Now that I’m approaching the goals that I set for myself as part of my fieldwork experience, I find myself starting to think more about what is going to happen when I return to Calgary to begin writing my thesis. Of course, I need to remind myself that there is still plenty of work to be done here, but as the decorations go up in the shopping centres and the temperature plummets in the northern hemisphere my thoughts turn to winter, teaching commitments, data analysis and deadlines. I caught myself today, wondering what it was going to be like to return to my ‘real life’ after this sojourn in Chile.
What does that mean - my ‘real life’? Does that imply that what I’m doing here is not real life? That I’m just playing, or wasting time? Taking this view suggests that my time here is some sort of anomaly and that once I come back to Canada, it will be ‘business as usual’ with no excitement or adventure. And heaven knows, I love excitement and adventure (didn’t you read my facebook quiz results?).
Perhaps it would be better described as my ‘regular’ life? But then, what is my ‘regular’ life? I’ve been through so many changes in the last several years- leaving a career, returning to university, buying a house, gaining a nieces and nephews (congrats Shani and Jeff on the arrival of little Logan!), deciding to go to grad school, getting married, that I don’t think my life (or anyone else’s for that matter) could be considered ‘regular’. My life is unique, just as anyone’s is, and I don’t consider it to be ‘regular’. Not to mention, suggesting that my life in Calgary is ‘regular’ implies that this experience in Chile is just an interlude, an interruption to be taken in isolation and not integrated into a regular (read: boring) existence. The problem with this approach is that if I continue to keep thinking this way I will not be able to fully appreciate the experiences that I have when I travel or take on an extraordinary challenge, such as this.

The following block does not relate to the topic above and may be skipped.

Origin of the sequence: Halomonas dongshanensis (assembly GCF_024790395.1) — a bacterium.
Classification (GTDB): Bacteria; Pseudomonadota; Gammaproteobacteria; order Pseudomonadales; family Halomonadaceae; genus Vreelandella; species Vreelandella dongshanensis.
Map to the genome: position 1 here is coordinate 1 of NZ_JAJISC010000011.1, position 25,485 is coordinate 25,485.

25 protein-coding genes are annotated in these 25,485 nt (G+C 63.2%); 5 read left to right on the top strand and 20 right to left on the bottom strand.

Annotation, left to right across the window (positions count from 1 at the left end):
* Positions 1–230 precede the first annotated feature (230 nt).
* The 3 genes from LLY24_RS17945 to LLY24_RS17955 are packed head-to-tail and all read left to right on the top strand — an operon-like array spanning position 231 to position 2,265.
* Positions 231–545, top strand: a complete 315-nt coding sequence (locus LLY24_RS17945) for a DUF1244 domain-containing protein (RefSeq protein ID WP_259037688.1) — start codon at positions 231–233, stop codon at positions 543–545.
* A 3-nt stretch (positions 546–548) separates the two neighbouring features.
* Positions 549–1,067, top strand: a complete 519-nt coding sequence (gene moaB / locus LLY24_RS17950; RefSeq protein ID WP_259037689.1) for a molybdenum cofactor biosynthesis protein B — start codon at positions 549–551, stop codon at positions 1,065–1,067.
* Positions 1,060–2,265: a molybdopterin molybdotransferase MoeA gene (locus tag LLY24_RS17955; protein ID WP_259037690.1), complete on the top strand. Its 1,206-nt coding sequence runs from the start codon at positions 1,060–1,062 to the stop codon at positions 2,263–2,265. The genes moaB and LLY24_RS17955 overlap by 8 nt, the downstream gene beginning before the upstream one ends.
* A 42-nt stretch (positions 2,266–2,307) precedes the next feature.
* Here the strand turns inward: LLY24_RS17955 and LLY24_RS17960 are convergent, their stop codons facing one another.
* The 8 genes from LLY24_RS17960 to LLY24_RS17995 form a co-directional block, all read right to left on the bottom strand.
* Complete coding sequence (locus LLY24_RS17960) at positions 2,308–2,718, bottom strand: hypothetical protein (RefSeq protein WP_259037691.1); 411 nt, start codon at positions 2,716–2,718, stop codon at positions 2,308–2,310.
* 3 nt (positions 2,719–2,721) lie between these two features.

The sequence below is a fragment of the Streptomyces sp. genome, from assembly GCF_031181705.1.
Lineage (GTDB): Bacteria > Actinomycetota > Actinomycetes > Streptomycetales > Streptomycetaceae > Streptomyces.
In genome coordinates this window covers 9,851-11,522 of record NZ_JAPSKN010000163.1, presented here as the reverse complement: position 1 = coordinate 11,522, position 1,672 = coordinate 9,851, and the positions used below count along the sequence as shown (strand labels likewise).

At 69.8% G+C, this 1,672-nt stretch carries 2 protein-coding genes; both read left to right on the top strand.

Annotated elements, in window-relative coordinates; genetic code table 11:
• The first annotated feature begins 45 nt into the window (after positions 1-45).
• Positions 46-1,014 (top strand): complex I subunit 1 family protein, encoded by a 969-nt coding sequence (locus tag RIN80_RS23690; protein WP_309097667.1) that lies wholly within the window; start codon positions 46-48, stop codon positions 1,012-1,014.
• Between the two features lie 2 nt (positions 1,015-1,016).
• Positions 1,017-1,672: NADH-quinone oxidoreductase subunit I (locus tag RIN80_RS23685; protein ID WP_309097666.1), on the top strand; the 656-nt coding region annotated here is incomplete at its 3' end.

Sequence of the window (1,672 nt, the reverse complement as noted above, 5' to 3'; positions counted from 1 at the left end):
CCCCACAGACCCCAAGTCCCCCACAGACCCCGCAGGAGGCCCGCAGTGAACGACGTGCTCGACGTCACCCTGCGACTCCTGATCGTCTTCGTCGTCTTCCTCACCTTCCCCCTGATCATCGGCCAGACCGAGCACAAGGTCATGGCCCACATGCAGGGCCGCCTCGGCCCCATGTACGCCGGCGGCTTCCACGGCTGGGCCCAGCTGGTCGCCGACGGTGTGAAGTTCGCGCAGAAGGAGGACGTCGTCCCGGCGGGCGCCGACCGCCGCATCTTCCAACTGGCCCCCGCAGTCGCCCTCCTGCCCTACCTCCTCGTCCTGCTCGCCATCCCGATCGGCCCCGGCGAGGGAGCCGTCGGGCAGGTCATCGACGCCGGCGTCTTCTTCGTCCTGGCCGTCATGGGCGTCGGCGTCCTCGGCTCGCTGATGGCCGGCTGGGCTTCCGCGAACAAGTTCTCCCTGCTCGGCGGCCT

So, in keeping with my life philosophy (which is more of a theoretical construct that I try to live and breath daily, to varying degrees of success), I have decided to consider this my ‘real’ life, as well as all of the challenges that I undertake in Calgary or any other place. My ‘real’ life is what is going on around me, with me, to me, and instigated by me, RIGHT NOW. Life (regular or otherwise) does not happen when you reach the next milestone. It will not happen when I return to Calgary, when I publish my first paper, when I defend my thesis, when I get that amazing job I’ve always dreamed of (*wink). It is happening to me as I write this, sitting in the garden of an amazing family who has helped me so much here in Temuco, Chile (thank you Marcela, Adrian and Beatriz!).
When I think of my life in this way, I am not only more proud of myself when I consider the challenges that I have faced head on, sought out and risen to, but I am also more proud of my friends and family who are also facing challenges of their own and succeeding every day! So everyone raise a glass (whether filled with Chilean Malbec or Canadian rye) and toast ‘real life’ and all the amazing things that come with it!
|The back garden in Temuco|